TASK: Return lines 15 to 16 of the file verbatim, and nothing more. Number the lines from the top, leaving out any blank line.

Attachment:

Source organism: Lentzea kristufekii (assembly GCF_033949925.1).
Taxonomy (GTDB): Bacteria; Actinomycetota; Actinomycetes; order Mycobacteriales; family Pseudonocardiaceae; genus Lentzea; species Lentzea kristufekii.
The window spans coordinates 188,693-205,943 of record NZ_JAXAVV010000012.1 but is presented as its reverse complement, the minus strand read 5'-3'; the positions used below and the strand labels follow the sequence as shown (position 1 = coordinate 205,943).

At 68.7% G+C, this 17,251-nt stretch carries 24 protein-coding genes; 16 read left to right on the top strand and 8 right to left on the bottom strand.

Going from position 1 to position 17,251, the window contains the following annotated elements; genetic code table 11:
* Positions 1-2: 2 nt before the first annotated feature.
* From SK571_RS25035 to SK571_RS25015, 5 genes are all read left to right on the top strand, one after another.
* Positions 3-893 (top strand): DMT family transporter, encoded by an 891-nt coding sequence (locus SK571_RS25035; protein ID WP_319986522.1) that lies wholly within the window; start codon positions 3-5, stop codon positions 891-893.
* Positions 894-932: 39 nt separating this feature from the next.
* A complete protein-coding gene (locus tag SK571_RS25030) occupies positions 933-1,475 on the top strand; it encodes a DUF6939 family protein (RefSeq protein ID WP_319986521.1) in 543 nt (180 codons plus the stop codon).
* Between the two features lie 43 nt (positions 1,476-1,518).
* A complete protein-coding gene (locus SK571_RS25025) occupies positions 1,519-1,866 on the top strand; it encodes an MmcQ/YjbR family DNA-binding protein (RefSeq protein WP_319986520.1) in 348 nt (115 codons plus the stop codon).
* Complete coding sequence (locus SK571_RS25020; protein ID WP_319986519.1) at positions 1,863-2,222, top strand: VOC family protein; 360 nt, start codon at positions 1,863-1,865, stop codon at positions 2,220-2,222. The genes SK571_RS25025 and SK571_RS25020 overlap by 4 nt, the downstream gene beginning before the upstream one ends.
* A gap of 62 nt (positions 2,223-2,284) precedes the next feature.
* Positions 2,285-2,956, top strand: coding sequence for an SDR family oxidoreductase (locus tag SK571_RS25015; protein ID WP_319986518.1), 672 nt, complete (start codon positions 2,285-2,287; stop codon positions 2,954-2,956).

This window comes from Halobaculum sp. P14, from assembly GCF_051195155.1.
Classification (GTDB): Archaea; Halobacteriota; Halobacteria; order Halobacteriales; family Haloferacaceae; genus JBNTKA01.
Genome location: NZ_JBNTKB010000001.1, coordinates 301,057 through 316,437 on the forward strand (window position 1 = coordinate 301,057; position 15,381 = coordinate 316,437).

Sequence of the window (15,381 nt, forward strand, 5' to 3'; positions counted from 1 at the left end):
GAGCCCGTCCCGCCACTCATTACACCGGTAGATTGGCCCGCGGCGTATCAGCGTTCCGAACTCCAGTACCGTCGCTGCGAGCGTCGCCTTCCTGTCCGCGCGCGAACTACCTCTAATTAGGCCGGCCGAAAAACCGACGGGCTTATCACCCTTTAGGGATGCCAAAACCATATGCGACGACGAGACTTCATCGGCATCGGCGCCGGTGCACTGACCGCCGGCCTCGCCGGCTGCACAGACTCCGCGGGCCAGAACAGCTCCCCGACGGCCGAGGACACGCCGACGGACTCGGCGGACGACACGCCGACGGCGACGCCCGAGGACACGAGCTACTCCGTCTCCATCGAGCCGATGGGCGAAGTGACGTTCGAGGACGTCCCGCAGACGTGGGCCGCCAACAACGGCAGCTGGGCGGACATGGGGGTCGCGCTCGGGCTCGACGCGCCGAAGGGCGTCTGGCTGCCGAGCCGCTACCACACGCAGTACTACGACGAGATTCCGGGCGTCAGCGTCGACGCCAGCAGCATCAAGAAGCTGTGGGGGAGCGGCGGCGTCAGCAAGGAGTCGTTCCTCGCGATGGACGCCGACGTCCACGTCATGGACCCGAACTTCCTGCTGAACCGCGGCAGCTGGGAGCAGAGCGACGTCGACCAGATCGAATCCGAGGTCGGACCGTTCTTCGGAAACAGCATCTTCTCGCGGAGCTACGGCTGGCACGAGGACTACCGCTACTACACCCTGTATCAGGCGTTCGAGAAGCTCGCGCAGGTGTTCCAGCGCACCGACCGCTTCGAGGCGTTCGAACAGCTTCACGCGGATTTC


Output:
* Positions 2,285-2,956, top strand: coding sequence for an SDR family oxidoreductase (locus tag SK571_RS25015; protein ID WP_319986518.1), 672 nt, complete (start codon positions 2,285-2,287; stop codon positions 2,954-2,956).

This window comes from Halobaculum sp. P14, from assembly GCF_051195155.1.